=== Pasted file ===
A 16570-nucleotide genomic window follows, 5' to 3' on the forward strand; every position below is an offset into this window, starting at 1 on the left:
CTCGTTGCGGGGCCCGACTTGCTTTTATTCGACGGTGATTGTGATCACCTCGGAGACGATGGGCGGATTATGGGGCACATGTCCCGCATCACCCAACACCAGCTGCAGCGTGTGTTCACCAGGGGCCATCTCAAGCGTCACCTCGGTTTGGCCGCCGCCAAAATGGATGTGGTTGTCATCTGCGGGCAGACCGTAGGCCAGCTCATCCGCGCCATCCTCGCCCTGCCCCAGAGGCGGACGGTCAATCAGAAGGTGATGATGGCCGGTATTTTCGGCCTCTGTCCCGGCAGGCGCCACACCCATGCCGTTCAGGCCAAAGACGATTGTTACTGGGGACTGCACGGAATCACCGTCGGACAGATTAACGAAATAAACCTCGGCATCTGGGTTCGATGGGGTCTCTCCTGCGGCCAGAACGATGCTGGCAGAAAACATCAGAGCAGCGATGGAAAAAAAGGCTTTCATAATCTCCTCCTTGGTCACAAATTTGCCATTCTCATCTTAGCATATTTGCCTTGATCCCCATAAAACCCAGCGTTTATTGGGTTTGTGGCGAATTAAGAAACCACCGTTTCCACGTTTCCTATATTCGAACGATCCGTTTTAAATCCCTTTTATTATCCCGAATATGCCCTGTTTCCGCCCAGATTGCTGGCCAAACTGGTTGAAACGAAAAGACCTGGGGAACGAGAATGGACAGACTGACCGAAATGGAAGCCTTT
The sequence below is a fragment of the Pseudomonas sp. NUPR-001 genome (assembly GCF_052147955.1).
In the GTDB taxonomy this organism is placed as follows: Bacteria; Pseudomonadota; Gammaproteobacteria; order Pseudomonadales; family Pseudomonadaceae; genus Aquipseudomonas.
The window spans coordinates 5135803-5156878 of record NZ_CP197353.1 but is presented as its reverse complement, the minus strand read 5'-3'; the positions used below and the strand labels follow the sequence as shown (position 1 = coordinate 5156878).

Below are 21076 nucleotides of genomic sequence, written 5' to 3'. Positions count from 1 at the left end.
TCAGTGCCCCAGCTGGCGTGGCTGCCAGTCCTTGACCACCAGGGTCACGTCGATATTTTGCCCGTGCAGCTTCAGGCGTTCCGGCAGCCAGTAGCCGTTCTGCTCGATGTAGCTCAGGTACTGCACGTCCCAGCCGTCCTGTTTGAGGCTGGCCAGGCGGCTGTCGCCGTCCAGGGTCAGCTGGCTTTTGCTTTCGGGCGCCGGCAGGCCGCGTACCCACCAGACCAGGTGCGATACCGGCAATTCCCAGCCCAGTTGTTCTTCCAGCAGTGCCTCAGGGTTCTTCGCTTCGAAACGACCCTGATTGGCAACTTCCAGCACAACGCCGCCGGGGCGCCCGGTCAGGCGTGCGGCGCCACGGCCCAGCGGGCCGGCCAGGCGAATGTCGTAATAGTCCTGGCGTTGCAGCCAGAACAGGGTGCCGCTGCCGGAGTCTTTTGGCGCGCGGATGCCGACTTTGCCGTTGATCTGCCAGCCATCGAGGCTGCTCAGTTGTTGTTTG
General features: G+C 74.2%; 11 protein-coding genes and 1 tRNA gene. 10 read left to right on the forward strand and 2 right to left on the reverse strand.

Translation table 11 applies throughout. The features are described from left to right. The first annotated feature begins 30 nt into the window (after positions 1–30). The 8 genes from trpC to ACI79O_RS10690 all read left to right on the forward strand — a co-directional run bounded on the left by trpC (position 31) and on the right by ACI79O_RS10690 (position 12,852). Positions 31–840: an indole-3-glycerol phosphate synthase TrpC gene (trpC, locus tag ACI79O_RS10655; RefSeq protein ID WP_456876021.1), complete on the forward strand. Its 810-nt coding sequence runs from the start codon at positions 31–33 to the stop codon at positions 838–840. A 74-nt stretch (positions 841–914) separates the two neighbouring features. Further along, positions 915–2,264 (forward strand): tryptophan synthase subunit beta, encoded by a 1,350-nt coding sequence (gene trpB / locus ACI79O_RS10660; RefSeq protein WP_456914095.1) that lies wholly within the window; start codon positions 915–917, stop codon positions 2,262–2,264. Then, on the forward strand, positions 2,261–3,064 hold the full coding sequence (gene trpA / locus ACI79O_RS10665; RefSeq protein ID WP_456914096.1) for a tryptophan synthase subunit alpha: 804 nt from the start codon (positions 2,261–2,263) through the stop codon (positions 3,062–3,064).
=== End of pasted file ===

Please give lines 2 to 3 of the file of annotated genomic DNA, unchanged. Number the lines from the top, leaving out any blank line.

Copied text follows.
CTCGTTGCGGGGCCCGACTTGCTTTTATTCGACGGTGATTGTGATCACCTCGGAGACGATGGGCGGATTATGGGGCACATGTCCCGCATCACCCAACACCAGCTGCAGCGTGTGTTCACCAGGGGCCATCTCAAGCGTCACCTCGGTTTGGCCGCCGCCAAAATGGATGTGGTTGTCATCTGCGGGCAGACCGTAGGCCAGCTCATCCGCGCCATCCTCGCCCTGCCCCAGAGGCGGACGGTCAATCAGAAGGTGATGATGGCCGGTATTTTCGGCCTCTGTCCCGGCAGGCGCCACACCCATGCCGTTCAGGCCAAAGACGATTGTTACTGGGGACTGCACGGAATCACCGTCGGACAGATTAACGAAATAAACCTCGGCATCTGGGTTCGATGGGGTCTCTCCTGCGGCCAGAACGATGCTGGCAGAAAACATCAGAGCAGCGATGGAAAAAAAGGCTTTCATAATCTCCTCCTTGGTCACAAATTTGCCATTCTCATCTTAGCATATTTGCCTTGATCCCCATAAAACCCAGCGTTTATTGGGTTTGTGGCGAATTAAGAAACCACCGTTTCCACGTTTCCTATATTCGAACGATCCGTTTTAAATCCCTTTTATTATCCCGAATATGCCCTGTTTCCGCCCAGATTGCTGGCCAAACTGGTTGAAACGAAAAGACCTGGGGAACGAGAATGGACAGACTGACCGAAATGGAAGCCTTT
The sequence below is a fragment of the Pseudomonas sp. NUPR-001 genome (assembly GCF_052147955.1).